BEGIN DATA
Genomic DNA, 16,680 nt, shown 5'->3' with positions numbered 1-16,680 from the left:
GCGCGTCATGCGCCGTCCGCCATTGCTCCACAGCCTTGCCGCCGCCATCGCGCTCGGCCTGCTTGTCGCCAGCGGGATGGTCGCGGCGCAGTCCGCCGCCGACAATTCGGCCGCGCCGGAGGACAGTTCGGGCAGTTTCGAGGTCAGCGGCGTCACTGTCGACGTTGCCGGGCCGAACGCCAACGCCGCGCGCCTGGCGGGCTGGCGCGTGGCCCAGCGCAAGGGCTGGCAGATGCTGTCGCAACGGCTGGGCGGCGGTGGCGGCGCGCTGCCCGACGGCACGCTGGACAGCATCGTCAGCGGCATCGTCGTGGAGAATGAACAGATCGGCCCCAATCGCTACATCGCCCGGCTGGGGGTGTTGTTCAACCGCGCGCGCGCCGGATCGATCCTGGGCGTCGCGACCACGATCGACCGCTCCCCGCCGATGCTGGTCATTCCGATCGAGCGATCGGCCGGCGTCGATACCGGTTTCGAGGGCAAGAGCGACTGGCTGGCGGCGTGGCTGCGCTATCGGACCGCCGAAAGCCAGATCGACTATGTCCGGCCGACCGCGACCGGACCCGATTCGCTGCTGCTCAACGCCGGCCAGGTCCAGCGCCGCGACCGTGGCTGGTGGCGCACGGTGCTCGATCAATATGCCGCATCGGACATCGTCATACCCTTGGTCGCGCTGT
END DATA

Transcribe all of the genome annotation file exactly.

Genomic DNA, 16,680 nt, shown 5'->3' with positions numbered 1-16,680 from the left:
GCGCGTCATGCGCCGTCCGCCATTGCTCCACAGCCTTGCCGCCGCCATCGCGCTCGGCCTGCTTGTCGCCAGCGGGATGGTCGCGGCGCAGTCCGCCGCCGACAATTCGGCCGCGCCGGAGGACAGTTCGGGCAGTTTCGAGGTCAGCGGCGTCACTGTCGACGTTGCCGGGCCGAACGCCAACGCCGCGCGCCTGGCGGGCTGGCGCGTGGCCCAGCGCAAGGGCTGGCAGATGCTGTCGCAACGGCTGGGCGGCGGTGGCGGCGCGCTGCCCGACGGCACGCTGGACAGCATCGTCAGCGGCATCGTCGTGGAGAATGAACAGATCGGCCCCAATCGCTACATCGCCCGGCTGGGGGTGTTGTTCAACCGCGCGCGCGCCGGATCGATCCTGGGCGTCGCGACCACGATCGACCGCTCCCCGCCGATGCTGGTCATTCCGATCGAGCGATCGGCCGGCGTCGATACCGGTTTCGAGGGCAAGAGCGACTGGCTGGCGGCGTGGCTGCGCTATCGGACCGCCGAAAGCCAGATCGACTATGTCCGGCCGACCGCGACCGGACCCGATTCGCTGCTGCTCAACGCCGGCCAGGTCCAGCGCCGCGACCGTGGCTGGTGGCGCACGGTGCTCGATCAATATGCCGCATCGGACATCGTCATACCCTTGGTCGCGCTGT